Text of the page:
“Faith, ye know oi’m surprised this worked,” Seamus said. He wore a black robe and barrister’s wig, and a harness around his waist. From a wire on the harness dangled a mobile phone with a picture of the full moon on it, the light of which glinted strangely off of Seamus’ glazed hat. “Artificial lunar light, keeping me awake even in the daytime. Truly, this is an age of wonders.”
Donna glared at the little fellow. She was in two minds about the little creature. On the one hand, she was still annoyed at him for getting the Dark Brownie acquitted. On the other hand, she needed good legal representation herself if she was going to avoid prison. If there was anything she’d learned from the gnome’s utter dismantling of her seemingly solid case against the Brownie, it was that the little fellow was a first-rate lawyer.
She shifted in the hard plastic chair in the courthouse waiting room. Riot. It was a serious offence. First offence, granted, and all that. But a serious crime and the
“Donna, are you sure about this guy?” asked Vincent Pizaro, the usual lawyer for the former Handy Pavilion staff who were being prosecuted for the Battle of Wellington Street. “He doesn’t have any formal legal training. What’s more, he is clearly a pottery garden gnome.”
“Point of order!” Seamus said. “And objection and suchlike. All gnomes were made honorary QCs in 1847 by Queen Victoria. Granted, she was high on nitrous at the time and granted also that she was a hateful English tyrant, that proclamation has never been rescinded.”
“I didn’t say you weren’t a barrister,” Vincent snapped. “Unlike you, I did go to law school so I know all about the Gnome Proclamation. I wrote my honours thesis on its long term impact on common law, thank you very much. I just said you’re untrained.”
“Luke, I appreciate what you’re doing,” Donna said. “Did you ever meet ??”
“The scary woman with the scary eyes? Yes, once or twice.”
“Well she’s the one who taught me that I should always do the right thing,” Donna said. “And that’s why I fought at Wellington Street, because it was the right thing. And that’s why I’ll probably go down in flames in a trial. I’ll try to do the right thing you see. I need to counterbalance myself with a barrister who’s a complete bastard.”
Seamus waved his pipe at Vincent. “You know, if yez wasn’t wearin’ them glasses, and you didn’t have that beard, I’d say you look just like an older, less buff version of Captain Stellar.”
“Get that all the time,” Vincent mumbled. “But…”
Donna disengaged from the conversation and stared of into space. It probably wasn’t a good sign when your barrister and solicitor argued before an important hearing. Would she go to gaol? Possibly. Most eyewitnesses to the Battle had been too overwhelmed by the craziness of it all to positively identify any of the combatants. The main evidence against the Pavilionites came from a handful of security cameras that had caught the event, one of which clearly showed Donna braining a DIY Barnling with a fence picket.
A bunch of Pavilionites were being ground slowly and finely through the wheels of justice. Axel Platzoff’s parole had been rescinded. Laura Cho hadn’t been granted bail. Adam deported.
And Fiona… What had happened to Fiona?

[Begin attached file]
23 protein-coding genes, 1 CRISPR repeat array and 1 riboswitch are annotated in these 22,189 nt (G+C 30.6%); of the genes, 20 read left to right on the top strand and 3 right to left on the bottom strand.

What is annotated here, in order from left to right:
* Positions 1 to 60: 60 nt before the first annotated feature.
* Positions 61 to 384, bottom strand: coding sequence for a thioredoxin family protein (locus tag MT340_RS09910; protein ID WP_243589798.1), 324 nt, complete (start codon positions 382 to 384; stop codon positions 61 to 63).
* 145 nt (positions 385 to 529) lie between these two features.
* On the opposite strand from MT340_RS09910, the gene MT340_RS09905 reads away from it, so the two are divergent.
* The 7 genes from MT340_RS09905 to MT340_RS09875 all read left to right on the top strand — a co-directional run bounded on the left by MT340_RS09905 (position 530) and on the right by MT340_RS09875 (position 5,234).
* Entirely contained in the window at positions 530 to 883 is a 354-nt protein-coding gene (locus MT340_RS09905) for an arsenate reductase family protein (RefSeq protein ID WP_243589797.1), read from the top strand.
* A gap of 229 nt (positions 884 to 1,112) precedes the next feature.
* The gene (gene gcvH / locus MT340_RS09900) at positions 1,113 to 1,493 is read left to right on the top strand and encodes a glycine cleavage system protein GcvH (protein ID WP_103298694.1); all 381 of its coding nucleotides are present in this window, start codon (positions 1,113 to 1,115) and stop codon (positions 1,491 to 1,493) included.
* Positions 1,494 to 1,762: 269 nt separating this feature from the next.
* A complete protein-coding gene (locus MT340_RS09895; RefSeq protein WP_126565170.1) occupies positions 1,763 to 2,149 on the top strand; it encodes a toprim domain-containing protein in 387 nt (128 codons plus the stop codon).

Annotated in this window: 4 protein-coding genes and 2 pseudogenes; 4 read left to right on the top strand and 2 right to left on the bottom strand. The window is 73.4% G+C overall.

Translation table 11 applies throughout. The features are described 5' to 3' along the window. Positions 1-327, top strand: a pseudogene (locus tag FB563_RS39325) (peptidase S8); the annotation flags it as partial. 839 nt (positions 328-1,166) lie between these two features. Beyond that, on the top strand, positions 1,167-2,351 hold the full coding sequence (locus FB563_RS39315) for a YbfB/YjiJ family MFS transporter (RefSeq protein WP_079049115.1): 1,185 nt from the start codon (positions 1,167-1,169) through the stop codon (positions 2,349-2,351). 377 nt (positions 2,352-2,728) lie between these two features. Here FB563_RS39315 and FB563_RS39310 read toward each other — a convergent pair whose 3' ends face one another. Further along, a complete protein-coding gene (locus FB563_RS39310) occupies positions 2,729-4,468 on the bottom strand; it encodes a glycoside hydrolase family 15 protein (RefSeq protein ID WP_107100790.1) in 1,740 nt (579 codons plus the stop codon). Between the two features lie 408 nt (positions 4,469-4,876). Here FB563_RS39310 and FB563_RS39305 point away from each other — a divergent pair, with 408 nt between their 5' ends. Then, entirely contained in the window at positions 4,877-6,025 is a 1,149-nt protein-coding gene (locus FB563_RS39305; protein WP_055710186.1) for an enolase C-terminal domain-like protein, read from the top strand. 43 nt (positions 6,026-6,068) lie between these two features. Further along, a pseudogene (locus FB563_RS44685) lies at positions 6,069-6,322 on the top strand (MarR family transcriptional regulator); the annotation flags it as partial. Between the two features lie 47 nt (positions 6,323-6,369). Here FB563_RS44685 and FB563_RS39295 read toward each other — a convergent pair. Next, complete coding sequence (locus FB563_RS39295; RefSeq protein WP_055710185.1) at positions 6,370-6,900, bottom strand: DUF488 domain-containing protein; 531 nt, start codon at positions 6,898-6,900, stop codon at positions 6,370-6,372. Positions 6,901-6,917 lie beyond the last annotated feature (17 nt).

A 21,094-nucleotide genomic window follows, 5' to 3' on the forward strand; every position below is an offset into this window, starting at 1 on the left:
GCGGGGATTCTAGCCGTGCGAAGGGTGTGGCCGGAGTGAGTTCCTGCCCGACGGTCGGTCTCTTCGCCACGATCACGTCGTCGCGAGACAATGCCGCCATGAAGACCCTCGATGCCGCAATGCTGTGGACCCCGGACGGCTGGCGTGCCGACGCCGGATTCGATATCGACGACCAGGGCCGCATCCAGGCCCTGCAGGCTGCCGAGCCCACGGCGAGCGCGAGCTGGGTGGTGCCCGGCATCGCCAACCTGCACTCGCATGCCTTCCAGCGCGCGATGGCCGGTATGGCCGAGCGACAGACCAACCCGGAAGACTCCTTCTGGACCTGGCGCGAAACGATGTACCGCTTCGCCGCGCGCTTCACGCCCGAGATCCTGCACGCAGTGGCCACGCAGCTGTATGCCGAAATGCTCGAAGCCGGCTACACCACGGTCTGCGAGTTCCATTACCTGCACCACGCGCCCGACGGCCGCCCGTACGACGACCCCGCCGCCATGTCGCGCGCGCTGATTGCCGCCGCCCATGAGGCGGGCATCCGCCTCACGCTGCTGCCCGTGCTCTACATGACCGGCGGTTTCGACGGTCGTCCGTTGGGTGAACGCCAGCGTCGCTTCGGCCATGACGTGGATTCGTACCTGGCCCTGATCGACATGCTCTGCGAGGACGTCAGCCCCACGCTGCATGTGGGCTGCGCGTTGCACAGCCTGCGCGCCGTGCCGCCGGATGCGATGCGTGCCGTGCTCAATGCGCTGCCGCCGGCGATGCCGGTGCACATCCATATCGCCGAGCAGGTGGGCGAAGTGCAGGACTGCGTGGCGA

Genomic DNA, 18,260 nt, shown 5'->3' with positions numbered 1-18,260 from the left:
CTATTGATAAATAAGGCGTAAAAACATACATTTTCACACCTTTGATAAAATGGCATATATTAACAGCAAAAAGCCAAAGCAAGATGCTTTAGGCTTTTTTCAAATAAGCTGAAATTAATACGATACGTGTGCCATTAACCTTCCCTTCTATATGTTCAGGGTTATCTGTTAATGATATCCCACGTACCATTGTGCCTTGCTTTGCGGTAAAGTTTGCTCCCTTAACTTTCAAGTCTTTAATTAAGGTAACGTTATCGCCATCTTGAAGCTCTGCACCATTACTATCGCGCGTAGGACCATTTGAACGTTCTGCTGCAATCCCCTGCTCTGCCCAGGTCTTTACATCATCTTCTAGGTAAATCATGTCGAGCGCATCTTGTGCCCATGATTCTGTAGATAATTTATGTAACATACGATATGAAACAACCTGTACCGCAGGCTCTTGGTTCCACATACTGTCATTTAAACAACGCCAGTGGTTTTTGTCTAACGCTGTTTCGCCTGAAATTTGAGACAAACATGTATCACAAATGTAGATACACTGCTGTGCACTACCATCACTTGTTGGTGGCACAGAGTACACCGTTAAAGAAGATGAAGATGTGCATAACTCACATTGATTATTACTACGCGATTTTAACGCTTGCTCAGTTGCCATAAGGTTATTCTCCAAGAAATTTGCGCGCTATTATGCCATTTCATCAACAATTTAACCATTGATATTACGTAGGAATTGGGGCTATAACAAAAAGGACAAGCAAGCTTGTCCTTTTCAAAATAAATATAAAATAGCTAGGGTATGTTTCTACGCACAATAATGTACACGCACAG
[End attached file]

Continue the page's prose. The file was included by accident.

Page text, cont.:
“…even listening?” Vincent said. “There was only the security camera footage and your presence on the battle scene when the cops arrived. Tough to get around, but possible. Now Jane Nguyen has turned crown evidence.”
“Stands ter reason,” Seamus said. “She’s a werewolf. Der rest of yez might go ter gaol, she’d be put down. Stray Dogs and Unchained Lycanthropes act, 1982. Hah! No legal training, begorrah!”
Donna still wasn’t really listening. Across the waitingroom, a man standing next to a soda machine was staring at her. Creepily. And not even the usual ‘man staring at a young woman’ sort of creepily. More a ‘Manchurian candidate about to be activated’ sort of creepy.
Looking back at her quarrelling legal team, Donna said, “I’m going to hit the drinks machine,” and stood without being acknowledged. She walked towards the man. He was a tubby white guy with wisps of a cheap haircut poking out from under a cap embroidered with a pyramid. He shifted position as Donna approached. His jacket came open slightly, a khaki vest, studded with plastic packets that were connected with wires.
Donna should have been terrified, but instead felt an odd calm overtake her. “You with the Barn?” she said.
The man stared at her. Not creepily this time. More confused, like a shark might look if a minnow clapped a fin on its shoulder and started chatting about the weather.
“I serve the Barn.”
“The Barn is destroyed.”
“The Barn is eternal.”
“That doesn’t sound right,” Donna said. “Barns last a long time but not forever.”
“Time cannot destroy the Barns. None of them”
“You are here to kill me?” she whispered.
“That is a side mission. Mostly I am here to destroy the Pavilion legal team,” the man said. He gestured at Seamus, who was standing on a chair to wave his clay finger in Vincent’s increasingly red face. Donna noticed that the hand he gestured with was holding something electronic in a white-knuckled grip. Dead man switch for the vest?
Donna looked at the Barnling more closely. There was no expression on the fellow. She remembered when she’d been looking for a job and she’d considered applying to the DIY Barn, but decided against it.
If she had applied; if she had been successful; if she’d got the job then this… this poor brainwashed creature could have been her.
“I sympathise with you,” she said. “I see… I see how easy it could have been to have gone the same way you went. How can I blame you for what other people have made you? You poor, poor lost soul.”
She grabbed him by the switch hand as kneed him square in the balls. He was heavy, but Donna barged him into the corer between the wall and the drink machine, keeping him upright as possible and squeezing the switch closed with all her might.